The Executive Director will be held responsible for the correctly determining the credibility of third party complaints and for ensuring the due process of the complaint procedure. Such accountability and responsibility for a fair review process rests appropriately with the FLA’s senior executive. In order to avoid misuse of limited monitoring resources, or potentially harming progress made when revisiting issues previously remedied, it makes good sense for the Executive Director to consult earlier reports to help determine if a complaint is still valid. If a complaint appears to have validity it is necessary and appropriate to inform the company and monitor of the problem and to request a review and response to the complaint. The company and contracted monitor will have the necessary familiarity with the factory, its management and its workers to best assess the situation and to mediate an effective problem resolution. The 45-day response period is a maximum, not an average, response time. The Executive Director, as needed, will communicate an expected time for response. If not satisfied, the Executive Director can use a second independent monitor. Given monitoring resource limitations, such action will be taken only where a standard review process is clearly inadequate.
Lack of Transparency.
The FLA does not require companies to publicly disclose the locations of their apparel factories. Third parties, which have the right to file complaints under the FLA system, must be given factory addresses in order to be able to perform this function. Public disclosure is also a major disincentive for companies to “cut and run” from a factory if abuses are found.
The FLA also does not provide adequate or timely information from monitoring visits. A single, yearly, summary report is the only public information provided about company compliance. Furthermore, this report is given to companies to review before it is released.
For a recent evaluation of the importance of disclosure, please see the report by the Hong Kong Christian Industrial Committee in the appendix (a comparison of disclosed and undisclosed Nike factories in China).
Due to apparel brand competition in the fashion industry and concern about “knock off” or “pirate” fashion designs, the transparency goal remains a significant hurdle with non-collegiate fashion apparel. Factory transparency is a worthwhile goal. Achieving this goal will take time in order to develop the needed support of the designer brand companies. Public concern, including strong general consumer support for this goal, is needed to bring about full transparency in the apparel industry. The disclosure of factories by University licensees increases the level of transparency and helps to establish factory disclosure, as a worthwhile standard needed to assure consumer confidence.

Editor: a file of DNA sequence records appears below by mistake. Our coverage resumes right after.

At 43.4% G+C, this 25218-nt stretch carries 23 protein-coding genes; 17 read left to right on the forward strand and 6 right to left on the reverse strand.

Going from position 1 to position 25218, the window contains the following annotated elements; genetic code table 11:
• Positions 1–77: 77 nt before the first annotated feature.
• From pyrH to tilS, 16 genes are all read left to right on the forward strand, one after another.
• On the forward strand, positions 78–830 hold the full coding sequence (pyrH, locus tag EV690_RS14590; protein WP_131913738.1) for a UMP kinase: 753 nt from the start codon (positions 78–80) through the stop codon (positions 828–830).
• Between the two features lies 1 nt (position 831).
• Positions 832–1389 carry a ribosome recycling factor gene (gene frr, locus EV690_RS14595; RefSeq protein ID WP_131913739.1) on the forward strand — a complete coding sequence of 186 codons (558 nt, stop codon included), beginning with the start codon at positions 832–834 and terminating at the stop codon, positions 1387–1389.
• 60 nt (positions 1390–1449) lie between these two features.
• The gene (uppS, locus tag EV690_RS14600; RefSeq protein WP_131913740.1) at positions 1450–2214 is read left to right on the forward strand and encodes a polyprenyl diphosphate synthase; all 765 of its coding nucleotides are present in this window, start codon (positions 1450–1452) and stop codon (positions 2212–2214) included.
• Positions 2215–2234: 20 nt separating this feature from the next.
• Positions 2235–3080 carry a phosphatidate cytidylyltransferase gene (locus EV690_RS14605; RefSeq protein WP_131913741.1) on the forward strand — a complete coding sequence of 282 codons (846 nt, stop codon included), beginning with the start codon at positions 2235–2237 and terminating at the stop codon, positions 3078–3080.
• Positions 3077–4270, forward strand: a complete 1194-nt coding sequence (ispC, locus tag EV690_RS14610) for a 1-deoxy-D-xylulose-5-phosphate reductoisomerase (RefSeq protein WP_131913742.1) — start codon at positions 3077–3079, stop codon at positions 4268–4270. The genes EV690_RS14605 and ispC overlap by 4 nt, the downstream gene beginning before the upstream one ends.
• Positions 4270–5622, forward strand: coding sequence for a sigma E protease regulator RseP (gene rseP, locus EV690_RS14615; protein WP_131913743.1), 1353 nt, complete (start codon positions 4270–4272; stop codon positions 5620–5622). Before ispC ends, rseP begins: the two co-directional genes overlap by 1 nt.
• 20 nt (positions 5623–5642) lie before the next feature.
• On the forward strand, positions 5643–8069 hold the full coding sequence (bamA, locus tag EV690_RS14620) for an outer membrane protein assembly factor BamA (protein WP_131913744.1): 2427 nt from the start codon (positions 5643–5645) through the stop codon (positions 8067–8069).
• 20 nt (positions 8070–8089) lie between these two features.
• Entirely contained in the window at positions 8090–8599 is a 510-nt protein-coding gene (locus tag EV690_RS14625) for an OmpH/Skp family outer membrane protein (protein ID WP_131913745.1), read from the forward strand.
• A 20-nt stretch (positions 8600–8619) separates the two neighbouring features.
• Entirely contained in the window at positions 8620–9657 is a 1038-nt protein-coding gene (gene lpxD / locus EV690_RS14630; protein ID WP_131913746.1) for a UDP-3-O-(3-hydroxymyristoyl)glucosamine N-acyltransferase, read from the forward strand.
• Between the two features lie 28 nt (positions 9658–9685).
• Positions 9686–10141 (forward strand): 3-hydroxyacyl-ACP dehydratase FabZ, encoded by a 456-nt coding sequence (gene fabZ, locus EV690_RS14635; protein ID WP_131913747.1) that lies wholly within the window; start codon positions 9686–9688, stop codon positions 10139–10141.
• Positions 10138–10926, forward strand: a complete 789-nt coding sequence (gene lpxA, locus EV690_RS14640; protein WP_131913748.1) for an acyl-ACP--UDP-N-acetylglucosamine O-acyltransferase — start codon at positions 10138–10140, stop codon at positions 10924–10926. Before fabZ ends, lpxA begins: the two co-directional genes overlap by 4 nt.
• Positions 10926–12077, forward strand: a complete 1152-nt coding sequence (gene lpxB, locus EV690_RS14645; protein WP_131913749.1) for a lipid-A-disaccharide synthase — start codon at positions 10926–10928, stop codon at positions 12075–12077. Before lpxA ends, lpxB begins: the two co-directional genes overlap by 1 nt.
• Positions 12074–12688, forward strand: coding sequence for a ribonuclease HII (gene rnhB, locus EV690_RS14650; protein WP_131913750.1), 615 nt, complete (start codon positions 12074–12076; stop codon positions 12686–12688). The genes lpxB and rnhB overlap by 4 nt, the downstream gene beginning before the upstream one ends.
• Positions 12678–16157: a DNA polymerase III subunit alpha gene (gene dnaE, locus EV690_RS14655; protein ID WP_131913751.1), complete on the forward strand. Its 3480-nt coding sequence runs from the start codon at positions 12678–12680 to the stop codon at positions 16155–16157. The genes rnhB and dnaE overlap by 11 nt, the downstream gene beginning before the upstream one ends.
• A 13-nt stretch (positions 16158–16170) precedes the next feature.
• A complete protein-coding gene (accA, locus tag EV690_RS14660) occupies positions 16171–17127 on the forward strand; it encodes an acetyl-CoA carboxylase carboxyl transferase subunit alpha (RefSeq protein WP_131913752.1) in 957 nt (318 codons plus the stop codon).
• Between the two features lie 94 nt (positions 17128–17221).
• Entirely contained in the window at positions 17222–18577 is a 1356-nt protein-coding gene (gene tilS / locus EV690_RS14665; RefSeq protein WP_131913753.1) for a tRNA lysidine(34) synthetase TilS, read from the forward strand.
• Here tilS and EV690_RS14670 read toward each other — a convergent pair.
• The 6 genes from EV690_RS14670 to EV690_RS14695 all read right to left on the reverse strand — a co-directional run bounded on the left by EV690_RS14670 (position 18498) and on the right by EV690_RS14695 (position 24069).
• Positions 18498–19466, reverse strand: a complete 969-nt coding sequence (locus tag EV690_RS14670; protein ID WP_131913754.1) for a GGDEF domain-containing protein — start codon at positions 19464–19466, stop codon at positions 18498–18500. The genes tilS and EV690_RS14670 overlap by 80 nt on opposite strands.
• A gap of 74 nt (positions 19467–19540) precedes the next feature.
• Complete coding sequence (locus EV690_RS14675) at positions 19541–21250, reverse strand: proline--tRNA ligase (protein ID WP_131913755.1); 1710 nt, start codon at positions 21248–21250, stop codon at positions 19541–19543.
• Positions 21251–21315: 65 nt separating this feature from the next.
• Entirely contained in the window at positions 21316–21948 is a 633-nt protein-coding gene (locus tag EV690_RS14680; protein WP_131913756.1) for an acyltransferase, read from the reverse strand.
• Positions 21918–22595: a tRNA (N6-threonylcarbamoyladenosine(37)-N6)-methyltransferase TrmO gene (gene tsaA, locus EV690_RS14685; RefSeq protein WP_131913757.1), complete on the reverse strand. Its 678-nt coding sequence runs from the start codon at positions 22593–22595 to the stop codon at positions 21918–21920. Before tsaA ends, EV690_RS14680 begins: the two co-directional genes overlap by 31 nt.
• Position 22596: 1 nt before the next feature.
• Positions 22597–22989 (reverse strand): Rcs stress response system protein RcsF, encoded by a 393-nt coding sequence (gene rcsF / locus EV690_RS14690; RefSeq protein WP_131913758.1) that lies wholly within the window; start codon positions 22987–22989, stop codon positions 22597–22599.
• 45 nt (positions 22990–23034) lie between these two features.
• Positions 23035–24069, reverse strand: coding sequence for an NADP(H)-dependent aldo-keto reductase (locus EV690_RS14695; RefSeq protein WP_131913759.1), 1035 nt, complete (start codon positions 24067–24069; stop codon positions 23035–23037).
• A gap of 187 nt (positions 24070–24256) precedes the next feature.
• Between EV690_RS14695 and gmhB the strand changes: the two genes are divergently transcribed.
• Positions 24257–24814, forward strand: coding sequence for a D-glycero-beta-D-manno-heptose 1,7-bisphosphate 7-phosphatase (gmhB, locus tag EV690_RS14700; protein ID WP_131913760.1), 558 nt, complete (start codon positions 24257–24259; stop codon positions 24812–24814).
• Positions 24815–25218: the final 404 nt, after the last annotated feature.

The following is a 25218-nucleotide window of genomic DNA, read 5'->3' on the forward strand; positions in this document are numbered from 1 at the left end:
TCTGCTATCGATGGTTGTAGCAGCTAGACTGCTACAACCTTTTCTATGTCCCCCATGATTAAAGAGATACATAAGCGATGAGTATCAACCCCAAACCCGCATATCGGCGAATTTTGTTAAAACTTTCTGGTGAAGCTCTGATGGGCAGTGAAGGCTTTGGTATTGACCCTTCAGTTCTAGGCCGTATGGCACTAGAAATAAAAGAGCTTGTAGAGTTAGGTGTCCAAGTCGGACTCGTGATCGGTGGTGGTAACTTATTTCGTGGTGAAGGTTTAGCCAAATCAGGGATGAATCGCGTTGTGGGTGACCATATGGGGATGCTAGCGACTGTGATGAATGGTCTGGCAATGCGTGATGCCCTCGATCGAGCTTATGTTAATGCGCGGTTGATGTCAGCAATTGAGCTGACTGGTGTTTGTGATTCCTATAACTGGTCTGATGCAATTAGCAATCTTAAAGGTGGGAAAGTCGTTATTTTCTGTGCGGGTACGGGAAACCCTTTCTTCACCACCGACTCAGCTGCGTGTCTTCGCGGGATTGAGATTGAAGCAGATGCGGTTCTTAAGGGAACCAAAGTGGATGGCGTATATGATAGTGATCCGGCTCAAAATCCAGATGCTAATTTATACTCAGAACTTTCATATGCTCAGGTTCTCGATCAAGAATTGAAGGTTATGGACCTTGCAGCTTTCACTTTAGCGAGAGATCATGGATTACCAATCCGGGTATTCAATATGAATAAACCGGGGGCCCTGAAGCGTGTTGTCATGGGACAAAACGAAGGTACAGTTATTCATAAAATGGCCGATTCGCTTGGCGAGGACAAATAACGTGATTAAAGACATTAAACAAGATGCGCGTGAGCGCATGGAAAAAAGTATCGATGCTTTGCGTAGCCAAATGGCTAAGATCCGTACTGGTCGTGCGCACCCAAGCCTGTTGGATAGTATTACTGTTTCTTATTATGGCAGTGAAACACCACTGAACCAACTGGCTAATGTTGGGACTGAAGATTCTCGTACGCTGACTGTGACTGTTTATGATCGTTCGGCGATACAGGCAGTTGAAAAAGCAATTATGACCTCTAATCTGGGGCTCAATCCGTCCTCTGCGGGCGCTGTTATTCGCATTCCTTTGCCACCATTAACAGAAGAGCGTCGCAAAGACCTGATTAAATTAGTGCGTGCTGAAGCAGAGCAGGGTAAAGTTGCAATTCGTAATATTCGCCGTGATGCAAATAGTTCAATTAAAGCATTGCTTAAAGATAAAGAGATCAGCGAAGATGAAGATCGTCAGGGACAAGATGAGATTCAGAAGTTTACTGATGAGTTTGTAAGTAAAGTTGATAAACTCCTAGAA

The Executive Director and FLA staff will possess full factory location information. The FLA, NGO’s, workers, universities and other third parties will help ensure that companies will not “cut and run” from factories where problems are found. The FLA working cooperatively through thecompany and the contracted monitor to make improvements in working conditions, to eliminate abuses and prevent reoccurrence, will reduce the need for companies to “cut and run”. The FLA’s and external monitors focus will be on gaining company cooperation and improvement. The inclusion of the company and monitor in the report and resolution process, as opposed to the frequent public releases of sensitive problem and complaint information, is needed to ensure constructive progress vs. defensive company reactions and the resulting increased potential for problem cover-ups.